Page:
171189 9/23/2008 16:15 08BUDAPEST933 Embassy Budapest UNCLASSIFIED VZCZCXYZ0025 PP RUEHWEB DE RUEHUP #0933 2671615 ZNR UUUUU ZZH P 231615Z SEP 08 FM AMEMBASSY BUDAPEST TO RUEHC/SECSTATE WASHDC PRIORITY 3411 INFO RUEHSL/AMEMBASSY BRATISLAVA 1037 RUEHBM/AMEMBASSY BUCHAREST 1433 UNCLAS BUDAPEST 000933
DEPARTMENT FOR EUR/NCE JAMIE LAMORE
E.O. 12958: N/A TAGS: PGOV, PHUM, PINS, SOCI, HU SUBJECT: BUDAPEST DEMONSTRATIONS - LESS VIOLENCE, BUT EXTREMISM REMAINS
1. Summary. In a day of Budapest demonstrations September 20, approximately 4,000 supporters of the government's newly-organized Magyar Charta (Hungarian Charter) and 1,000 Roma peacefully carried their message of tolerance and inclusion through the streets of the Capital, culminating in a rally of approximately 5,000 at Parliament's Kossuth Square. In contrast, the far-right extremists groups, including the Jobbik Party and Magyar Garda, garnered approximately 500 supporters - far fewer than previous events - for a rally beginning at Heroes Square and ending in several violent clashes with police on their march to Szabadsag Square near the Embassy. End Summary.
2. Conceptualized by Prime Minister Gyurcsany this summer, Magyar Charta brought together more than 4,000 supporters for their first rally in the country. In front of Parliament, Gyurcsany called for a united stand against extreme right-wing radicals. Political analysts view the PM's Charta objectives as twofold: gaining popularity in the struggle against extremism and winning the support of his former SzDSz coalition partners on agreed-to ideological grounds despite public policy disagreements. Although SzDSz President Gabor Fodor declined to join the Magyar Charta, SzDSz Budapest Mayor Gabor Demszky spoke at the event, calling upon center-right opposition leaders to speak out against extremism, highlighting left-liberal political efforts to paint the center-right parties as soft on extremism.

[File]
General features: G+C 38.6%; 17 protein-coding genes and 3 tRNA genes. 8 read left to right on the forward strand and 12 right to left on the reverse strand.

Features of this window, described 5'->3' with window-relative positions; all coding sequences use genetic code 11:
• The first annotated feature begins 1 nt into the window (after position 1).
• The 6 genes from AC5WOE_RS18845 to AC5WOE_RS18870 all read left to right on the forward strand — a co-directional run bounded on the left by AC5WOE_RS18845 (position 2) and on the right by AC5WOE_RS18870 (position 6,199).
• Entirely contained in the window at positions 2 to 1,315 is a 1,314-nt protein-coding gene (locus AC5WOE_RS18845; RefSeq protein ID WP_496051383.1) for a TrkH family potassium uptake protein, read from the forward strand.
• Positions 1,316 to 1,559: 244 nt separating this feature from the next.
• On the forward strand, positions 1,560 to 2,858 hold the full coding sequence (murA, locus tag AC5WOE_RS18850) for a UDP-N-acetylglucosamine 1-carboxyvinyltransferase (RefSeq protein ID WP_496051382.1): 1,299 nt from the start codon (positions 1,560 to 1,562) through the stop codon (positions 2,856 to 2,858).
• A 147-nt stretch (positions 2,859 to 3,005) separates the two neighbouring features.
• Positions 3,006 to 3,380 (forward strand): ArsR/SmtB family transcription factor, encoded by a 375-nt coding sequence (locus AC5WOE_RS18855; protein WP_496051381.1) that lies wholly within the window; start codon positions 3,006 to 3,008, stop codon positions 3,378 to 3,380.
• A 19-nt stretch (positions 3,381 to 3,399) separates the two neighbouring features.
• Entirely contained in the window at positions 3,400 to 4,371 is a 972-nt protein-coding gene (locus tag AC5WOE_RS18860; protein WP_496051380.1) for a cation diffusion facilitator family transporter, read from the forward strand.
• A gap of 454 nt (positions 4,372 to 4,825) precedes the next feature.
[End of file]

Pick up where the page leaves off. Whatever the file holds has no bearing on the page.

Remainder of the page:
3. Roma organizations from around the country arrived at Olympic Park near the Parliament with approximately 1000 supporters. Marching under heavy police escort, the group headed along the banks of the Danube - where they symbolically "cleansed" the far-right's symbolic Arpad Flag - joining the Magyar Charta supporters for the march to Parliament. In an unexpected show of support, many by-standers applauded as the Roma groups arrived at the Parliament.
4. At Heroes Square, a small crowd of approximately 500 Magyar Garda and Jobbik supporters - in contrast to previous events attended by 1,200-1,500 - listened to Jobbik Party President Gabor Vona, Jobbik MEP candidate Krisztina Morvai, 64 County Movement President Laszlo Toroczkai and Gyorgy Budahazy deliver their inflammatory speeches. In a closing harangue, Budahazy - calling himself "a warrior and not a politican...collecting fighters rather than votes" - warned that "if we have enough fighters there will be no mercy for the liberal-Bolshevik-Zionists groups who destroyed our country. They had mercy in 1990 but they abused it...they should not demonstrate against us but they should rather start thinking about where to hide from us. The victory might not come today, but it will one day for sure." Emboldened, the group headed to Szabadsag Ter where they attempted to place shoes in memory of the victims of communism and "gypsy crime" at the Soviet monument commemorating Budapest's liberation from the Germans in WWII. The police countered the protesters' stones and flares with tear gas and water cannons to break-up several small clashes in the surrounding streets, arresting 15. Foley